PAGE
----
Inside Standards

David C. Crosby’s picture

By: David C. Crosby

The most important element in producing a quality product or service is the attitude of the people doing the work—not only the worker—but the attitude of all levels of management. Employee attitude about the product, about the work, about the boss, and about the company will pretty well determine the quality of the work. By quality, I mean the absence of defects—conformance to the requirement—not the goodness of the product. However, goodness comes from attitude also.

Denise Robitaille’s picture

By: Denise Robitaille

"The only man who behaved sensibly was my tailor: he took my measure anew every time he saw me, whilst all the rest went on with their old measurements and expected them to fit me.”

—George Bernard Shaw

Can you think of a more rousing or appropriate quotation to justify the ISO 9001 requirements relating to monitoring and measuring? How about the requirements for periodic internal audits? Or management review?

James Odom’s default image

By: James Odom

Charles Kettering, the famous inventor, once said: “A problem well stated is a problem half solved.” This implies that a good portion of problem solving should be devoted to a thorough understanding of what’s going on before any corrective action steps are taken.

Denise Robitaille’s picture

By: Denise Robitaille

E

mpowering people is a cool idea. Giving individuals authority and responsibility has many benefits. It fosters accountability and communicates confidence. It avails people the opportunity to contribute in a manner that allows their voices to be heard. They experience the self-satisfaction of knowing that what they say and do matters, that they can make a difference in their organization.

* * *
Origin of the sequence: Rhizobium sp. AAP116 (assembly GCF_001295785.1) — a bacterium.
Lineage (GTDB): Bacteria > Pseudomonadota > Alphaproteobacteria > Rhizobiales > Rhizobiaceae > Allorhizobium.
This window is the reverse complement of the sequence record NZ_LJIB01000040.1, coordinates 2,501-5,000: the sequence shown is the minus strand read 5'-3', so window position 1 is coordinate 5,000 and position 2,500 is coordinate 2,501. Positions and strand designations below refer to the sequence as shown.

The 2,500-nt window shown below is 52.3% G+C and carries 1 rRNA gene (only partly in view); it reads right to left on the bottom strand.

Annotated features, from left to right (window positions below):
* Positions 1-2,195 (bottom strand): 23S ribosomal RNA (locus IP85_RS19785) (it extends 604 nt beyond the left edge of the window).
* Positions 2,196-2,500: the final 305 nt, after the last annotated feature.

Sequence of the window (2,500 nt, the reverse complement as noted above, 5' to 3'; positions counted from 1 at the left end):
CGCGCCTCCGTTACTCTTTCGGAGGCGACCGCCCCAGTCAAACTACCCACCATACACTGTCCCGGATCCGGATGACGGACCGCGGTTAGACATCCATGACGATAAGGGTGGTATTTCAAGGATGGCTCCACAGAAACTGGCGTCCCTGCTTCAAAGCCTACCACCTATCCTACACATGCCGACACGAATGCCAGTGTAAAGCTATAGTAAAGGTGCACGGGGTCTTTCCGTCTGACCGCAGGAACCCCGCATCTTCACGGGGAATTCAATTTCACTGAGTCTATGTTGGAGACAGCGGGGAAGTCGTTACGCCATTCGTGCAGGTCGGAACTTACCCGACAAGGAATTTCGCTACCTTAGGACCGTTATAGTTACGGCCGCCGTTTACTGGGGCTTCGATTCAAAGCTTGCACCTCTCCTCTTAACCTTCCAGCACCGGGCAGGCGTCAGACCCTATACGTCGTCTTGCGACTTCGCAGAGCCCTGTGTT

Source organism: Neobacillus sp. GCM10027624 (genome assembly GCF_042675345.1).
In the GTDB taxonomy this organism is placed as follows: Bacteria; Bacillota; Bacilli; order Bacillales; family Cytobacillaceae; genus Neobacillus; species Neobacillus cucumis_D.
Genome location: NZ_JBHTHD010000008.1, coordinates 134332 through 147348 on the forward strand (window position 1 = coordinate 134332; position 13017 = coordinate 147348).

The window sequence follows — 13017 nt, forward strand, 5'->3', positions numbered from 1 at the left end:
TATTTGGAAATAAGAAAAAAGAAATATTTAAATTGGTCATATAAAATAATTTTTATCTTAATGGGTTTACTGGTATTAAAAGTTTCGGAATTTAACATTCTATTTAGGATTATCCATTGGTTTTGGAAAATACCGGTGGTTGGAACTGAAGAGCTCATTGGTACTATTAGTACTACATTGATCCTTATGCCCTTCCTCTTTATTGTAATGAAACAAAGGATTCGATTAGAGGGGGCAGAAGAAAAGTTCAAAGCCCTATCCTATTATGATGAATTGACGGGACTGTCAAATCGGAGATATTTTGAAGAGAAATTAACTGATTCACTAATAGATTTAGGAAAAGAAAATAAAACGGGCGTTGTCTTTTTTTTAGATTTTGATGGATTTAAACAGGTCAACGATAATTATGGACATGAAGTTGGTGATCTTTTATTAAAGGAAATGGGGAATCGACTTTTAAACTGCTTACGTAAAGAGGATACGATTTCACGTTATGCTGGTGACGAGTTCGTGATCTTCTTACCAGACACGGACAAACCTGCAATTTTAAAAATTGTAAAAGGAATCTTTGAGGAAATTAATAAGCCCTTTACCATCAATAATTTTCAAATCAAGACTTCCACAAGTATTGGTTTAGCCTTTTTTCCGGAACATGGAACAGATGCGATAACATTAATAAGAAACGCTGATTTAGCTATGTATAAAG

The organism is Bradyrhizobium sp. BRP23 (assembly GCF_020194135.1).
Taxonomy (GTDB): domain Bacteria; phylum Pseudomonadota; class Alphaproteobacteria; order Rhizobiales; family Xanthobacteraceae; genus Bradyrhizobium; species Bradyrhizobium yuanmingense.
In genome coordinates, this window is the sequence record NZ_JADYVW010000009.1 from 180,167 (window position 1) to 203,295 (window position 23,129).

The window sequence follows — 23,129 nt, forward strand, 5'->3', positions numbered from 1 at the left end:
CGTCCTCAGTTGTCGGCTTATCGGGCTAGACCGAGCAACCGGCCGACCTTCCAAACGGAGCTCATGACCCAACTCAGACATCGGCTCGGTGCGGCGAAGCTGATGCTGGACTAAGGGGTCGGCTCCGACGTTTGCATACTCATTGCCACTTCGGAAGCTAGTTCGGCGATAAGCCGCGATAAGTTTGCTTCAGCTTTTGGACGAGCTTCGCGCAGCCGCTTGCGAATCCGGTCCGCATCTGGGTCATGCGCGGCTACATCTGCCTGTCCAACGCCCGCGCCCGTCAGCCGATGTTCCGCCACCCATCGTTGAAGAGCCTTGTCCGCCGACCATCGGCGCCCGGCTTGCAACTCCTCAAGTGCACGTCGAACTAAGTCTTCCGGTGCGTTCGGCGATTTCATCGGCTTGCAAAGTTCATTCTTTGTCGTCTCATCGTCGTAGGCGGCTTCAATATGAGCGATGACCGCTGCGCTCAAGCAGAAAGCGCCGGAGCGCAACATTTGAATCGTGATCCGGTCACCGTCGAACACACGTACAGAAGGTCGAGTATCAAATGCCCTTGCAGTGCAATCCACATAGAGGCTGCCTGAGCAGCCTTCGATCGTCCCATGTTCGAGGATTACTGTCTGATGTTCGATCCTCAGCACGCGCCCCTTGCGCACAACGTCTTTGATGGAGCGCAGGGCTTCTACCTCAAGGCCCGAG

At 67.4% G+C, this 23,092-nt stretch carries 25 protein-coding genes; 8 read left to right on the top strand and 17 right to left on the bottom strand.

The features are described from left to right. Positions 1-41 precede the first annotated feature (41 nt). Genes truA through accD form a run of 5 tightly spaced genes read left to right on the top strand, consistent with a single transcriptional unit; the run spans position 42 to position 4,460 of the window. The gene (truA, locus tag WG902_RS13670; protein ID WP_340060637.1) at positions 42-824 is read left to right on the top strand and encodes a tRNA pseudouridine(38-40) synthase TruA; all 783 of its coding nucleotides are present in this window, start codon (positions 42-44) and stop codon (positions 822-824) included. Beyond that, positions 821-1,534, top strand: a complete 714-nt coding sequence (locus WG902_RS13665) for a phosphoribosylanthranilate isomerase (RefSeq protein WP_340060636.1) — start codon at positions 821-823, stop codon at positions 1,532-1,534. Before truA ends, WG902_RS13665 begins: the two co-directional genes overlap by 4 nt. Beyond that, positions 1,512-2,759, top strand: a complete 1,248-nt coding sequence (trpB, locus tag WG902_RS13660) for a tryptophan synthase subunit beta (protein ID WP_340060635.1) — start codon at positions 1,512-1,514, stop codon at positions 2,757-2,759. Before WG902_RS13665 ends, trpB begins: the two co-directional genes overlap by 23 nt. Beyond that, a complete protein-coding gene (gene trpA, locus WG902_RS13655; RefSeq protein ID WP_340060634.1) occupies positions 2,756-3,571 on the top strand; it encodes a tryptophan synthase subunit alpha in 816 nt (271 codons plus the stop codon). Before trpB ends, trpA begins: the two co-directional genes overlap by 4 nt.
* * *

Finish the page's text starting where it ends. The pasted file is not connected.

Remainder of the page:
Denise Robitaille’s picture

By: Denise Robitaille

A few months back, I wrote about the choices an organization makes regarding its quality management system (QMS). At that time, I talked about the overall system, with particular focus on management’s investment and support.

Denise Robitaille’s picture

By: Denise Robitaille

I recently had a client who went through a pre-assessment in anticipation of his company’s certification audit. It’s kind of like a dress rehearsal for the real thing. Over the years, I’ve discovered that organizations tend to garner more value from pre-assessments than I had originally thought possible.

Denise Robitaille’s picture

By: Denise Robitaille

Unlike many other requirements in ISO 9001, the subclause dealing with the ISO management representative is rarely the subject of debate. In fact, it doesn’t get nearly as much consideration as it deserves.

Denise Robitaille’s picture

By: Denise Robitaille

A farmer was experiencing a serious problem with cranes eating his seed, so he decided to cast a net upon his fields in an attempt to capture the cranes. Along with the cranes, he snared a stork. The stork pleaded for his life saying, "Honorable farmer, I am not like these others who came to steal your seed. I am a stork." The farmer replied, "You may very well be a stork, but from the evidence here, I can only assume that you, too, have come to eat my seeds." And with that he slew the stork along with the cranes.

Denise Robitaille’s picture

By: Denise Robitaille

Recently I became aware that the ISO 9001 requirements pertaining to preventive action are sometimes referred to as the “fortune-telling clause.” The deprecating implication is that attempting to implement preventive actions is as silly as relying on a two-bit sideshow palm reader to help you make life-altering decisions.

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